Conservatives have pushed the 'mandate' for decades. Now that it's Obama's, they want to stop it.
House Ways and Means Committee member Rep. Kevin Brady, R-Texas, right, accompanied by fellow committee member Rep. Paul Ryan, R-Wis., left, questions Marilyn Tavenner, the administrator of the Centers for Medicare and Medicaid Services, during the committee's hearing on on Capitol Hill in Washington, Tuesday, Oct. 29, 2013, on problems with the implementation of the Affordable Care Act. As the senior Obama administration official closest to the implementation of the health care law's dysfunctional website, Tavenner is getting tough questions from the Republican-controlled panel about whether she saw the problems coming and will things be running efficiently by the end of November as promised.
House Majority Leader Eric Cantor says Republicans will seek to delay a requirement of the 2010 Affordable Care Act that all Americans obtain health insurance or face a tax penalty.
“With so many unanswered questions and the problems arising around this rollout, it doesn’t make any sense to impose this 1 percent mandate tax on the American people,” Cantor said.
While Republicans plot new ways to sabotage the Affordable Care Act, it’s easy to forget that for years they’ve been arguing that any comprehensive health insurance system should be designed exactly like the one that officially began Oct. 1, glitches and all.
For as many years, Democrats tried to graft health care onto Social Security and Medicare, and pay for it through the payroll tax. But Republicans countered that any system must be based on private insurance and paid for with a combination of subsidies for low-income purchasers and a requirement that the younger and healthier sign up.
Not surprisingly, private health insurers cheered on the Republicans while doing whatever they could to block Democrats from creating a public insurance system.
In February 1974, Republican President Richard Nixon proposed, in essence, today’s Affordable Care Act. Under Nixon’s plan, all but the smallest employers would provide insurance to their workers or pay a penalty, an expanded Medicaid-type program would insure the poor, and subsidies would be provided to low-income individuals and small employers. Sound familiar?
Private insurers were delighted with the Nixon plan, but Democrats preferred a system based on Social Security and Medicare, and the two sides failed to agree.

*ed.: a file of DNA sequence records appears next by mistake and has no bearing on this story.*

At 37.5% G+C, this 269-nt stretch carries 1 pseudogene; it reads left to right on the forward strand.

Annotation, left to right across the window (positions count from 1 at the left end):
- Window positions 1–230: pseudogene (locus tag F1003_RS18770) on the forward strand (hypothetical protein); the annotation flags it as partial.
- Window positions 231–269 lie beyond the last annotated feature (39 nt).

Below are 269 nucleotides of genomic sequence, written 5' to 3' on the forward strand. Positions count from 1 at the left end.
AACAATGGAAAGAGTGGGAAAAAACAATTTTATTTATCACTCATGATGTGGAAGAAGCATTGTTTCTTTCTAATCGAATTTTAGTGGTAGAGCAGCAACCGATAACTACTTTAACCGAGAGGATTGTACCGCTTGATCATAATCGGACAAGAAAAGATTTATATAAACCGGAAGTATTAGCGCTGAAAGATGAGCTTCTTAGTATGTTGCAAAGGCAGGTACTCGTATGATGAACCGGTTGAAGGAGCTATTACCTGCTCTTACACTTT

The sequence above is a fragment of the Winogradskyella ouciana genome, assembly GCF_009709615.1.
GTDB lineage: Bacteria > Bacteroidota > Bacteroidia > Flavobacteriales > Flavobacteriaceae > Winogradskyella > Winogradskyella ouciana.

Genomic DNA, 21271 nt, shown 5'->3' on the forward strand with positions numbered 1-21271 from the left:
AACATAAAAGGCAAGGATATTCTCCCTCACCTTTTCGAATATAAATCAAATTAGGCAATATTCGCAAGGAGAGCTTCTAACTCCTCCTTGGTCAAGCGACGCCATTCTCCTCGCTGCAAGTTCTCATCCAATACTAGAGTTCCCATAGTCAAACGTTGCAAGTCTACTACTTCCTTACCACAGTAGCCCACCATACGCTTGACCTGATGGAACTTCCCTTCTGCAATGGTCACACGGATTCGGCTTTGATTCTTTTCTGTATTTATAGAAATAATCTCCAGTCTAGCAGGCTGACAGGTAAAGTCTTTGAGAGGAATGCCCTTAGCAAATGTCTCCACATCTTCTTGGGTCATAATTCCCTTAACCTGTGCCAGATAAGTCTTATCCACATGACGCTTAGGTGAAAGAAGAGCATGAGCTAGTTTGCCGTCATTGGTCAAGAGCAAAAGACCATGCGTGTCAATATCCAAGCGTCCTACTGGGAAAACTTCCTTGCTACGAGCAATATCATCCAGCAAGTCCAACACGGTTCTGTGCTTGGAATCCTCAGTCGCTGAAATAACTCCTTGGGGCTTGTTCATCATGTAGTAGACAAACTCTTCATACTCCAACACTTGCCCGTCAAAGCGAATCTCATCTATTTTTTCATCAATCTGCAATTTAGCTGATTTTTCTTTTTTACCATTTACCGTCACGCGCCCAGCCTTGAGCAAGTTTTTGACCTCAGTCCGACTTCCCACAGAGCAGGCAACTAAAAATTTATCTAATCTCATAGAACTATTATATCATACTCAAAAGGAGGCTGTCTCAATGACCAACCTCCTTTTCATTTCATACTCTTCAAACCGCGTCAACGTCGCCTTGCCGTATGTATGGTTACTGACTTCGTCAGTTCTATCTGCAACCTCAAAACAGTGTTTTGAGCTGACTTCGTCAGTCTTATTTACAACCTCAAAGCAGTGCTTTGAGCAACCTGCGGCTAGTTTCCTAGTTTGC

More than 30 years later, a Republican governor, Mitt Romney, made Nixon’s plan the law in Massachusetts. Private insurers couldn’t have been happier, although many Democrats in the state had hoped for a public system.
When today’s Republicans rage against the individual mandate in the Affordable Care Act, it’s useful to recall this was their idea as well.
In 1989, Stuart M. Butler of the conservative Heritage Foundation came up with a plan that would “mandate all households to obtain adequate insurance.”
Insurance companies loved Butler’s plan so much that it found its way into several bills introduced by Republican lawmakers in 1993. Among the supporters were Sens. Orrin Hatch, R-Utah, and Charles Grassley, R-Iowa (who now oppose the mandate under the Affordable Care Act). Newt Gingrich, who became Speaker of the House in 1995, was also a big proponent.
Romney’s health care plan in Massachusetts included the same mandate to purchase private insurance. “We got the idea of an individual mandate from Newt Gingrich, and Newt got it from the Heritage Foundation,” said Romney, who thought the mandate “essential for bringing the health care costs down for everyone and getting everyone the health insurance they need.”
Now that the essential Republican plan for health care is being implemented nationally, health insurance companies are jubilant.
Last week, after the giant insurer WellPoint raised its earnings estimates, CEO Joseph Swedish pointed to “the long-term membership growth opportunity through exchanges.” Other major health plans are equally bullish. “The emergence of public exchanges, private exchanges, Medicaid expansions ... have the potential to create new opportunities for us to grow and serve in new ways,” UnitedHealth Group CEO Stephen J. Hemsley effused.
So why are today’s Republicans so upset with an act they designed and their patrons adore? Because it’s the signature achievement of the Obama administration.
There’s a deep irony to all this. Had Democrats stuck to the original Democratic vision and built comprehensive health insurance on Social Security and Medicare, it would have been cheaper, simpler and more widely accepted by the public. And Republicans would be hollering anyway.
Robert Reich, former U.S. Secretary of Labor, is professor of public policy at the University of California at Berkeley and the author of “Beyond Outrage,” now available in paperback. His new film, “Inequality for All,” was released last month.
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